The Glasgow Boys (object 11)

Uncle John’s Glasgow Trams painting (photographed by Milton Grubert)

As may have become apparent, my parents came from very different backgrounds (I consider myself the product of a “mixed class” household). Dad came from a large, happy, affectionate working class family raised in a “room and kitchen” in a tenement in the Gorbals district of Glasgow. His father, my Grandad R., was a tram driver, and his mother gave birth to 9 children, including triplets who only lived a few days. Dad was born first, in 1913, and had 4 brothers and one sister (who died aged 18 of, I think, TB). Dad told us many stories of his early life, some of which he wrote down not long before he died, and I always had the impression of a warm and loving family home full of music and laughter despite financial hardship. The boys did well at school and although there was no money to extend their education, they all had artistic talents. My dad was intuitively musical, always able to coax a tune out of a “mouthie” or keyboard or strings by ear; when uncle Peter sang at family gatherings there was “not a dry eye in the hoose”. As a young man my Dad built himself an Appalachian dulcimer, on which he played very sweet, delicate tunes.  He also wrote songs and poems, and enjoyed sketching. My uncles John and Robert, however, were the really gifted artists. Both painted throughout their lives, and exhibited and sold much of their work.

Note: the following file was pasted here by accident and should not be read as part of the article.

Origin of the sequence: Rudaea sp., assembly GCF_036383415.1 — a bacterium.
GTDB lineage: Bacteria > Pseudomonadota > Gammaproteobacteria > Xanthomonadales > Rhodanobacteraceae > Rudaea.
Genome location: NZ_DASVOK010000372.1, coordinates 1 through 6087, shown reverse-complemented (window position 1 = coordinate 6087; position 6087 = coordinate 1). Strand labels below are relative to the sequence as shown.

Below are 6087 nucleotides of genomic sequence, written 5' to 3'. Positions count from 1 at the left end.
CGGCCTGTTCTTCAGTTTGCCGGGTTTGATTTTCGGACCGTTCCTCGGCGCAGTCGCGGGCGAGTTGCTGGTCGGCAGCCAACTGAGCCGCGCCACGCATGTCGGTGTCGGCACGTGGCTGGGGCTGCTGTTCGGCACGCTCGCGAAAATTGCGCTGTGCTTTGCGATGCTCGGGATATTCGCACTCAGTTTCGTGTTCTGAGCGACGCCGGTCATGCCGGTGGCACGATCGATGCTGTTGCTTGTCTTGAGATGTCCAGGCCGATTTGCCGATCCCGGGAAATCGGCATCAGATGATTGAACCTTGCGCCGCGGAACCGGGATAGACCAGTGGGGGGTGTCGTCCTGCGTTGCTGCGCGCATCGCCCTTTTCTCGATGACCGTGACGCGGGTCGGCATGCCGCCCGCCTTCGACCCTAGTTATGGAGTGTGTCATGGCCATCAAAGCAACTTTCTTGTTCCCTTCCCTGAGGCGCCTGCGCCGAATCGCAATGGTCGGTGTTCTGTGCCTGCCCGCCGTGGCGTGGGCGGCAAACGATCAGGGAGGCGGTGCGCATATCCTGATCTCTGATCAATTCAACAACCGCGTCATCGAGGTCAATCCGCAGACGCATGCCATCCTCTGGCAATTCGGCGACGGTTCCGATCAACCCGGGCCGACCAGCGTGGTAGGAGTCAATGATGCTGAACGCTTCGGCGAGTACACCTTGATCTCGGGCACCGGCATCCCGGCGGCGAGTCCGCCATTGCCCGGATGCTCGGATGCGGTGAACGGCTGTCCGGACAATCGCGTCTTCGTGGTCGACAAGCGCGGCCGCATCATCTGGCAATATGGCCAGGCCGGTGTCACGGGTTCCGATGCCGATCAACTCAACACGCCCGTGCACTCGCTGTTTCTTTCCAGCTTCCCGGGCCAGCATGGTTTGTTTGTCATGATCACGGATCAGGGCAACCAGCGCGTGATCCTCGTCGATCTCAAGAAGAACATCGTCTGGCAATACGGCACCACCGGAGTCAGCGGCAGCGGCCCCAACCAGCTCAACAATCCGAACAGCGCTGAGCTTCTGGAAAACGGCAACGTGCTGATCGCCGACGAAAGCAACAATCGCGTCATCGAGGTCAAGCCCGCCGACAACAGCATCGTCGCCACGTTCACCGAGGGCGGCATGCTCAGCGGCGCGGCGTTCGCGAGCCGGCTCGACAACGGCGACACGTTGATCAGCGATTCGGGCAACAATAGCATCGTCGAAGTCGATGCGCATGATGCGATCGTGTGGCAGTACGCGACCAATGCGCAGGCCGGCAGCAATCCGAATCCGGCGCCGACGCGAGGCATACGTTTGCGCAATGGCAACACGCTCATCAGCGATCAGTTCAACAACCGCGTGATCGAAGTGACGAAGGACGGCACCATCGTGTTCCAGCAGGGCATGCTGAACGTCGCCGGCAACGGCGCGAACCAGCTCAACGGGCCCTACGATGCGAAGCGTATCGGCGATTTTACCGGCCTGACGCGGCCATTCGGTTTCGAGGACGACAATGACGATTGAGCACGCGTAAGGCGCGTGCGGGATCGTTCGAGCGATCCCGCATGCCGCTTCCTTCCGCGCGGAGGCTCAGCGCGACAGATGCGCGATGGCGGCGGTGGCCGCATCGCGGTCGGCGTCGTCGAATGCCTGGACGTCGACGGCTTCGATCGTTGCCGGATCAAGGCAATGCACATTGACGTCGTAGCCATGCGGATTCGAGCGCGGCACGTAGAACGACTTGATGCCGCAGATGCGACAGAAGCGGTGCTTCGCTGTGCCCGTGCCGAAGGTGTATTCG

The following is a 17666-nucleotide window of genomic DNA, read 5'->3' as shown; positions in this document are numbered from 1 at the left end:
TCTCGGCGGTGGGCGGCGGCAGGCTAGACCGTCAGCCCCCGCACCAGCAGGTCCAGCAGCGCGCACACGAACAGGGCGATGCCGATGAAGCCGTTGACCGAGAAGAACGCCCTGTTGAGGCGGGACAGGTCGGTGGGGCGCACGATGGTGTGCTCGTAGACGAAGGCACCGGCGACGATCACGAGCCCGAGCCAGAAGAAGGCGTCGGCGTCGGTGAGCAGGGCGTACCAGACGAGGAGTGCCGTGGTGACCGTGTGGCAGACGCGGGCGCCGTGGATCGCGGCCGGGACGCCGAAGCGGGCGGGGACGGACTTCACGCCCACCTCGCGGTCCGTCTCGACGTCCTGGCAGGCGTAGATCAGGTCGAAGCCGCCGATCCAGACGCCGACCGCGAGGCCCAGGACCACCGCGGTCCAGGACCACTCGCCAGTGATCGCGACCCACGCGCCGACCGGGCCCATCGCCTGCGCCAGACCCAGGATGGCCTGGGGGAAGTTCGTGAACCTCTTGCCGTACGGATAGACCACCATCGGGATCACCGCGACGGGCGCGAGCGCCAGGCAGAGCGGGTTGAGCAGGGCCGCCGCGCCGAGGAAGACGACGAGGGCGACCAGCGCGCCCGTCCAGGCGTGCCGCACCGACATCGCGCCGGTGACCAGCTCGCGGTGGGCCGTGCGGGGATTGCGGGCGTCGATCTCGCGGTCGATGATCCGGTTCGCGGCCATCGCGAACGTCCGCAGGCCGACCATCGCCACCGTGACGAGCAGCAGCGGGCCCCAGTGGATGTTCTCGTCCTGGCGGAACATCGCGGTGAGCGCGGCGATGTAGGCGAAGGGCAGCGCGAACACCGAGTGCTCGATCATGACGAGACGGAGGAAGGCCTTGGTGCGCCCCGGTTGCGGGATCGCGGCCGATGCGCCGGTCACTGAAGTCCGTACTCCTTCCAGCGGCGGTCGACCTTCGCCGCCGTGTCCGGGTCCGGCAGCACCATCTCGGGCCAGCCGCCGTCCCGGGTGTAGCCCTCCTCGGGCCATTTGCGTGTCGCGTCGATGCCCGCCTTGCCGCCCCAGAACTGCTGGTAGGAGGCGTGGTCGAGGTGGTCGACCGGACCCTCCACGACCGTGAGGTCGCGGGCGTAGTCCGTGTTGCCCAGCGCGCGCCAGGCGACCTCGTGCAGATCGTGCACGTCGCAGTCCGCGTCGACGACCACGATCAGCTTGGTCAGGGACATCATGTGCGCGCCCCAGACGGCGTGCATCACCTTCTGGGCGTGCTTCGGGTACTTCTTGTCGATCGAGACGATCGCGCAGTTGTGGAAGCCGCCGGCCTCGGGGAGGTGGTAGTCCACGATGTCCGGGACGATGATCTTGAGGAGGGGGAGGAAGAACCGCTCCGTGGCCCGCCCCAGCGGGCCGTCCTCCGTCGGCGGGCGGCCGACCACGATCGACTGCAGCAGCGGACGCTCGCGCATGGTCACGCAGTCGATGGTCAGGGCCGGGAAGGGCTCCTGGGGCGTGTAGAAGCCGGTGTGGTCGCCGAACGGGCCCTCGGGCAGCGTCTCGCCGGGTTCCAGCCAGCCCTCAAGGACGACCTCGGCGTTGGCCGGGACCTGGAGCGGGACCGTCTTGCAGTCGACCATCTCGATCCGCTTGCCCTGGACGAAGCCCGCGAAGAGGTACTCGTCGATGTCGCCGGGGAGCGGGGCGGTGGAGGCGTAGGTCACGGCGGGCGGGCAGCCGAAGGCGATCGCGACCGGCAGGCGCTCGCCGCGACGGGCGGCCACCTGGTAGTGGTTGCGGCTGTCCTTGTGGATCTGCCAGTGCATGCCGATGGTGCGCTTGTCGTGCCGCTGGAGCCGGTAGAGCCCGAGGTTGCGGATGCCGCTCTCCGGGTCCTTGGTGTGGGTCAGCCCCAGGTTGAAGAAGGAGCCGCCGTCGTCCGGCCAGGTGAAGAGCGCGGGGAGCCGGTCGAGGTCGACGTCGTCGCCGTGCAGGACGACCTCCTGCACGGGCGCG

Uncle John’s painting of Glasgow trams is very special to me for several reasons.  He had worked as a conductor on the trams, and I remember his and Dad’s stories of Grandad’s work as a tram driver. There was the time he stopped the tram because a cat had fallen asleep on the warmed lines – only to startle it awake, fighting and howling, with a sudden blast on his horn. He also used to stop the tram on its route past their home on Pollokshaws Road so he could collect his lunch. Uncle John died suddenly not long after he painted this picture, which was then given to my parents and hung in our hallway for the rest of their lives; it now hangs in mine. John was a lovely man and this painting always brings back happy memories of visiting the family in East Kilbride, and all those stories of Grandad and the trams.

Dad John Robert 1980

Dad, left, with brothers John and Robert, 1980

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About Hoarder of Babylon

A chartered librarian and curator of my family archives.
This entry was posted in Dad, Glasgow family, Grandad R. (paternal grandfather), Paintings and sketches. Bookmark the permalink.

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